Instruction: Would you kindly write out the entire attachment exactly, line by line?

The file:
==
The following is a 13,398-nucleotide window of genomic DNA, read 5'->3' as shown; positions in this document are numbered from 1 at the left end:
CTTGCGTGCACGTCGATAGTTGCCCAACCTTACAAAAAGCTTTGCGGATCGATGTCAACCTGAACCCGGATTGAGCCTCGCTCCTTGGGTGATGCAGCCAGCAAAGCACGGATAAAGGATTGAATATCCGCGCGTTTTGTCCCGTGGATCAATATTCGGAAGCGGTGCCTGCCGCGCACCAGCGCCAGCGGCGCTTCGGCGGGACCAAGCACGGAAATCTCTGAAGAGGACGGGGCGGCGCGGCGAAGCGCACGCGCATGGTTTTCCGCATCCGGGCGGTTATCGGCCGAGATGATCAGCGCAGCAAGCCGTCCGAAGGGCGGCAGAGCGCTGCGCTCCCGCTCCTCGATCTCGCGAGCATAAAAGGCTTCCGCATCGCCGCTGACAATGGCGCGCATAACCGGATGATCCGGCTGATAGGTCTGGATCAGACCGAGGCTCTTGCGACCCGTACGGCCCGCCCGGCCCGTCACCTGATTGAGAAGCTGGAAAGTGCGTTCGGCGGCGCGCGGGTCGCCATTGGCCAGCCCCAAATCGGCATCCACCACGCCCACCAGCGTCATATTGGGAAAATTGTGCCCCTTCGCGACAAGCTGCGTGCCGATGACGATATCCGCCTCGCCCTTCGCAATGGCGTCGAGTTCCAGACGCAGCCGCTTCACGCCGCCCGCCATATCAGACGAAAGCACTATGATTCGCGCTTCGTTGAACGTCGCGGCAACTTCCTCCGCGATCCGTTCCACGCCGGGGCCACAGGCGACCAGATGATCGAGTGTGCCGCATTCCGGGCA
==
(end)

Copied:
The following is a 13,398-nucleotide window of genomic DNA, read 5'->3' as shown; positions in this document are numbered from 1 at the left end:
CTTGCGTGCACGTCGATAGTTGCCCAACCTTACAAAAAGCTTTGCGGATCGATGTCAACCTGAACCCGGATTGAGCCTCGCTCCTTGGGTGATGCAGCCAGCAAAGCACGGATAAAGGATTGAATATCCGCGCGTTTTGTCCCGTGGATCAATATTCGGAAGCGGTGCCTGCCGCGCACCAGCGCCAGCGGCGCTTCGGCGGGACCAAGCACGGAAATCTCTGAAGAGGACGGGGCGGCGCGGCGAAGCGCACGCGCATGGTTTTCCGCATCCGGGCGGTTATCGGCCGAGATGATCAGCGCAGCAAGCCGTCCGAAGGGCGGCAGAGCGCTGCGCTCCCGCTCCTCGATCTCGCGAGCATAAAAGGCTTCCGCATCGCCGCTGACAATGGCGCGCATAACCGGATGATCCGGCTGATAGGTCTGGATCAGACCGAGGCTCTTGCGACCCGTACGGCCCGCCCGGCCCGTCACCTGATTGAGAAGCTGGAAAGTGCGTTCGGCGGCGCGCGGGTCGCCATTGGCCAGCCCCAAATCGGCATCCACCACGCCCACCAGCGTCATATTGGGAAAATTGTGCCCCTTCGCGACAAGCTGCGTGCCGATGACGATATCCGCCTCGCCCTTCGCAATGGCGTCGAGTTCCAGACGCAGCCGCTTCACGCCGCCCGCCATATCAGACGAAAGCACTATGATTCGCGCTTCGTTGAACGTCGCGGCAACTTCCTCCGCGATCCGTTCCACGCCGGGGCCACAGGCGACCAGATGATCGAGTGTGCCGCATTCCGGGCA